She moves back toward a middle-period Jesus & Mary Chain ambience, and brings up the energy level, with You Come Around, an exasperated kiss-off  to someone who basically shows up exactly when expected, because, as O’Connor puts it, that’s what they do. It’s their nature – and people like are usually psychic vampires, and she wants nothing more to do with this one. She follows it with the understatedly aching, wistful country song Hidden Hill, a cruelly vivid wintertime tableau with “Nashville guitar” from Tim Foljahn.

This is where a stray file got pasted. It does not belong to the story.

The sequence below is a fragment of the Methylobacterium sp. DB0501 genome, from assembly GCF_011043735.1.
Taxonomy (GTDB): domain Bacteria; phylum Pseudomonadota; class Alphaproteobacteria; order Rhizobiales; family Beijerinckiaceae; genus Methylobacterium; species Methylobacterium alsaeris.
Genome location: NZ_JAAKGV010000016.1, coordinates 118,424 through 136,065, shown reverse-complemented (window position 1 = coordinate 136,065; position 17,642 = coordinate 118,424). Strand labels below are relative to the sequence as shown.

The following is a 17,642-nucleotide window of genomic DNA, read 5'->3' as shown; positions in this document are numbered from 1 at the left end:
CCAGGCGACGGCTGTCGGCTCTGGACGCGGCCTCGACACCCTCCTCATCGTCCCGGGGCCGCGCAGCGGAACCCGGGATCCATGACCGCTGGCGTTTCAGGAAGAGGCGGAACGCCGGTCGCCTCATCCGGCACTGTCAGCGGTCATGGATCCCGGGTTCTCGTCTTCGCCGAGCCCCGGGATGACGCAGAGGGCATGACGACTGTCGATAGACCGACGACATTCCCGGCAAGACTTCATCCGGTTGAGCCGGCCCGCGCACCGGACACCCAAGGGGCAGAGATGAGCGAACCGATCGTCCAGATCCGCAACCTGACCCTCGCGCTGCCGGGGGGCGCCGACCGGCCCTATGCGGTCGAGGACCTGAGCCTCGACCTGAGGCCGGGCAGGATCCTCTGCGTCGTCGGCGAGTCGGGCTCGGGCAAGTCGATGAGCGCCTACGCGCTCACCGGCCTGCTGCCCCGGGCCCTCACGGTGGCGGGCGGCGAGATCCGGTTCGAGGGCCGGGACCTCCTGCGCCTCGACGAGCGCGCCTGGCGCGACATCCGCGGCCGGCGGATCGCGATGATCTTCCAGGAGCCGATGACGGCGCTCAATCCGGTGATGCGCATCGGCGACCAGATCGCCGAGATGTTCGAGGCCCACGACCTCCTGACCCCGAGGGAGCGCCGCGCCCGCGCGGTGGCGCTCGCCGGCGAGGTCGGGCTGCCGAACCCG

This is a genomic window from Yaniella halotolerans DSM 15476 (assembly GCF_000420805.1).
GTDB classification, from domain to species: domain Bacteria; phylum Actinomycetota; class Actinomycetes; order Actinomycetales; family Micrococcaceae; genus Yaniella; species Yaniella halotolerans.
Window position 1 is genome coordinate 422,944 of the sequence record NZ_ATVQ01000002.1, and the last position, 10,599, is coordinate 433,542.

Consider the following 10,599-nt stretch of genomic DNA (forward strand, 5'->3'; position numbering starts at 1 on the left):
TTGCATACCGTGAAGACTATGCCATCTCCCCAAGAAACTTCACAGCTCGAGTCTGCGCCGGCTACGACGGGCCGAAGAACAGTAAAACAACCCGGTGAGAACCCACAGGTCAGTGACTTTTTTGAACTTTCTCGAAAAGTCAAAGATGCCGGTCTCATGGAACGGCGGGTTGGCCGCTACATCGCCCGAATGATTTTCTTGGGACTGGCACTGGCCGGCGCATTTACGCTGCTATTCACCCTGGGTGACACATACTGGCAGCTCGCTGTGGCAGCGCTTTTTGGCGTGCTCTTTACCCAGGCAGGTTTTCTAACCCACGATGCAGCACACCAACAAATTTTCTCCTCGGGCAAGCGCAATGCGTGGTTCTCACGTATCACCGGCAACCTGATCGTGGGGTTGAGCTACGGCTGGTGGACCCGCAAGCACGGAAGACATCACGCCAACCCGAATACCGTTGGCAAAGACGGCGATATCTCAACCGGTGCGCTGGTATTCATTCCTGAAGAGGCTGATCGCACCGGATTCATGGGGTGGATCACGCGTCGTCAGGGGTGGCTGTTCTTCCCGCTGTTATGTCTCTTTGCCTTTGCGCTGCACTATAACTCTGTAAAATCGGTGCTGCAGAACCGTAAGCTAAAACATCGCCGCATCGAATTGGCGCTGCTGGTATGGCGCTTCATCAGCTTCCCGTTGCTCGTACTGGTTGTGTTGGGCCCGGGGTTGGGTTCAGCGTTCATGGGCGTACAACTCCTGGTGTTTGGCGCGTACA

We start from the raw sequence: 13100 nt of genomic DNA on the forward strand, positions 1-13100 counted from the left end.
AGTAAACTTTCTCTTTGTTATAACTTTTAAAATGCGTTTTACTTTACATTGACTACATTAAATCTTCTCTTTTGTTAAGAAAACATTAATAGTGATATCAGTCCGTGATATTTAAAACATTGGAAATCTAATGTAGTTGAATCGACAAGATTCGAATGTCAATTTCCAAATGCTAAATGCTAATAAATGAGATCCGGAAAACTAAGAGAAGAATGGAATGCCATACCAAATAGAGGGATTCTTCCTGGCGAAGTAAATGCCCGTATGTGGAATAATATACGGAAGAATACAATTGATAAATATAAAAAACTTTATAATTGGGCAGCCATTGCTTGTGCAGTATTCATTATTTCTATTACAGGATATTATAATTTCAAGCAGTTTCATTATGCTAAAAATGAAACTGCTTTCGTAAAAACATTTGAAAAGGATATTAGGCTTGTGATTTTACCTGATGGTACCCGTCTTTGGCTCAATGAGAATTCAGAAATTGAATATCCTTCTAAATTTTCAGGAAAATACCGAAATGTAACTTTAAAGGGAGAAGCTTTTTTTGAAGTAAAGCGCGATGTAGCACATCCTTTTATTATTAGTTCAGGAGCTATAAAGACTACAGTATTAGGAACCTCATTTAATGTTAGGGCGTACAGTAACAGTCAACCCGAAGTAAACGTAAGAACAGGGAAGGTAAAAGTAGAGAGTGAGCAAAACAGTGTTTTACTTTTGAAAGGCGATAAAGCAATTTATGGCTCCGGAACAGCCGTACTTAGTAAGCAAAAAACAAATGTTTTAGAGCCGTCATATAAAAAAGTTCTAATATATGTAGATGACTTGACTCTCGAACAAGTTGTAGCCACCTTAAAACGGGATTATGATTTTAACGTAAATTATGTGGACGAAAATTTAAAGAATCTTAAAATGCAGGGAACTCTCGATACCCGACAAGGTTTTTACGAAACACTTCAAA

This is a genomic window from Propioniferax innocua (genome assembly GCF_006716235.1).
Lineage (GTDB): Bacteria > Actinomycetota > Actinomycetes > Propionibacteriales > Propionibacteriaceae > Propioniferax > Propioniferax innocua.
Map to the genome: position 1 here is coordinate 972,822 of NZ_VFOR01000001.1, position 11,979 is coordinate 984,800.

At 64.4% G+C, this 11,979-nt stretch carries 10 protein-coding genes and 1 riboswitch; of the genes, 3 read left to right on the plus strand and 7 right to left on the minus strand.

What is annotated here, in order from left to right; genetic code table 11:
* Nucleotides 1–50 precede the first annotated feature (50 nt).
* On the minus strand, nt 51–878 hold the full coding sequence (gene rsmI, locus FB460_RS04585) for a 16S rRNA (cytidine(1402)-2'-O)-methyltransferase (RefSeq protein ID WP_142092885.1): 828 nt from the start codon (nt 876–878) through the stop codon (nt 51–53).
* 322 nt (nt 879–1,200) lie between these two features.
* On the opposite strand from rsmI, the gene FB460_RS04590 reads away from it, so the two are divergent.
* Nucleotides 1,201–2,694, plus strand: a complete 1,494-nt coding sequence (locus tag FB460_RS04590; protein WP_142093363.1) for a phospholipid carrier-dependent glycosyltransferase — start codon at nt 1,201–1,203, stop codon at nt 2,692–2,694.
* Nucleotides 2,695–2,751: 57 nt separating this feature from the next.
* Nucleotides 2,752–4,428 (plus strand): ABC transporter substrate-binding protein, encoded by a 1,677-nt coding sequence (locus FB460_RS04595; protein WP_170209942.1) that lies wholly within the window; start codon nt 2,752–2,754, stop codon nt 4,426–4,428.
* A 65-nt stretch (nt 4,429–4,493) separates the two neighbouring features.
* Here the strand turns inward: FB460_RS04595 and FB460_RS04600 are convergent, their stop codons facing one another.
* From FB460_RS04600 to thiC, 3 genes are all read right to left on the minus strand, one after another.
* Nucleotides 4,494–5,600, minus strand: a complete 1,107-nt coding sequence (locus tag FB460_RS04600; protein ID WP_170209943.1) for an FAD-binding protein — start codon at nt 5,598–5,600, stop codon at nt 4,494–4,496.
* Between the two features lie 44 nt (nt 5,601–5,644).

The trajectory goes up from there, from the stately Swan Song (For Bella), with Kirsten McCord on cello; the brisk, new wave beat of Running Start; the catchy, mantra-like folk-rocker How I Will Get By; and the lushly gorgeous Good Intentions, Mascott’s Kendall Meade’s precise keys mingling with Versus’ Richard Balayut’s soaring, anthemic guitar leads. Change Your Life is a dirge, a funeral procession for a previous existence – but also an opening theme for a new one. O’Connor finally flexes her guitar muscles on the roaring, noisy No One Knows Anything, then switches to electric piano for the final two tracks, a bouncy reprise of the opening track (with crystalline backing vocals from Amy Bezunartea), and finally Your Guitar, a quietly triumphant account of a rocker who’s decided to walk away from it all, sick of the “unbearable trends, the means and the ends, neither of which you can defend.” The whole album is streaming at soundcloud; the limited edition cd version of the album also includes high-quality downloads of all the songs from bandcamp.